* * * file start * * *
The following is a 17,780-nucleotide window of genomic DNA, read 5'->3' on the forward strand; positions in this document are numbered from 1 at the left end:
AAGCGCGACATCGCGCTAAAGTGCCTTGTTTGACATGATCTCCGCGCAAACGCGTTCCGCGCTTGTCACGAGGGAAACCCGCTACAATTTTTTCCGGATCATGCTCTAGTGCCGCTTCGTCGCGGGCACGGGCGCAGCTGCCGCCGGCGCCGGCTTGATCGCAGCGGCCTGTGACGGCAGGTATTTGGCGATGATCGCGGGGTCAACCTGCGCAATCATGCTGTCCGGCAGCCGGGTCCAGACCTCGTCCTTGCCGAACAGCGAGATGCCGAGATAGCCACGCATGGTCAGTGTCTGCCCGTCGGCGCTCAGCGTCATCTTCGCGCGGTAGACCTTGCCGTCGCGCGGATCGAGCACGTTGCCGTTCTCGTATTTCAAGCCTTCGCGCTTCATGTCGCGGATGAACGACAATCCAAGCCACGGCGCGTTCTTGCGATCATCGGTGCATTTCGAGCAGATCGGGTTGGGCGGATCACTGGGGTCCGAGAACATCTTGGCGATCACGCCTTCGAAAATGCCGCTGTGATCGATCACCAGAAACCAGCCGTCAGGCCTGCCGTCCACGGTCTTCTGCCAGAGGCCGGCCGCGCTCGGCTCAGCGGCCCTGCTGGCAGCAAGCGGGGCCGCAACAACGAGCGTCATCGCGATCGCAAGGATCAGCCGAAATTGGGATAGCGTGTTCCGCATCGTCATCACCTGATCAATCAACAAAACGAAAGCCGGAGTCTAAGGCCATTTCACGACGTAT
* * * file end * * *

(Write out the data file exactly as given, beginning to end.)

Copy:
The following is a 17,780-nucleotide window of genomic DNA, read 5'->3' on the forward strand; positions in this document are numbered from 1 at the left end:
AAGCGCGACATCGCGCTAAAGTGCCTTGTTTGACATGATCTCCGCGCAAACGCGTTCCGCGCTTGTCACGAGGGAAACCCGCTACAATTTTTTCCGGATCATGCTCTAGTGCCGCTTCGTCGCGGGCACGGGCGCAGCTGCCGCCGGCGCCGGCTTGATCGCAGCGGCCTGTGACGGCAGGTATTTGGCGATGATCGCGGGGTCAACCTGCGCAATCATGCTGTCCGGCAGCCGGGTCCAGACCTCGTCCTTGCCGAACAGCGAGATGCCGAGATAGCCACGCATGGTCAGTGTCTGCCCGTCGGCGCTCAGCGTCATCTTCGCGCGGTAGACCTTGCCGTCGCGCGGATCGAGCACGTTGCCGTTCTCGTATTTCAAGCCTTCGCGCTTCATGTCGCGGATGAACGACAATCCAAGCCACGGCGCGTTCTTGCGATCATCGGTGCATTTCGAGCAGATCGGGTTGGGCGGATCACTGGGGTCCGAGAACATCTTGGCGATCACGCCTTCGAAAATGCCGCTGTGATCGATCACCAGAAACCAGCCGTCAGGCCTGCCGTCCACGGTCTTCTGCCAGAGGCCGGCCGCGCTCGGCTCAGCGGCCCTGCTGGCAGCAAGCGGGGCCGCAACAACGAGCGTCATCGCGATCGCAAGGATCAGCCGAAATTGGGATAGCGTGTTCCGCATCGTCATCACCTGATCAATCAACAAAACGAAAGCCGGAGTCTAAGGCCATTTCACGACGTAT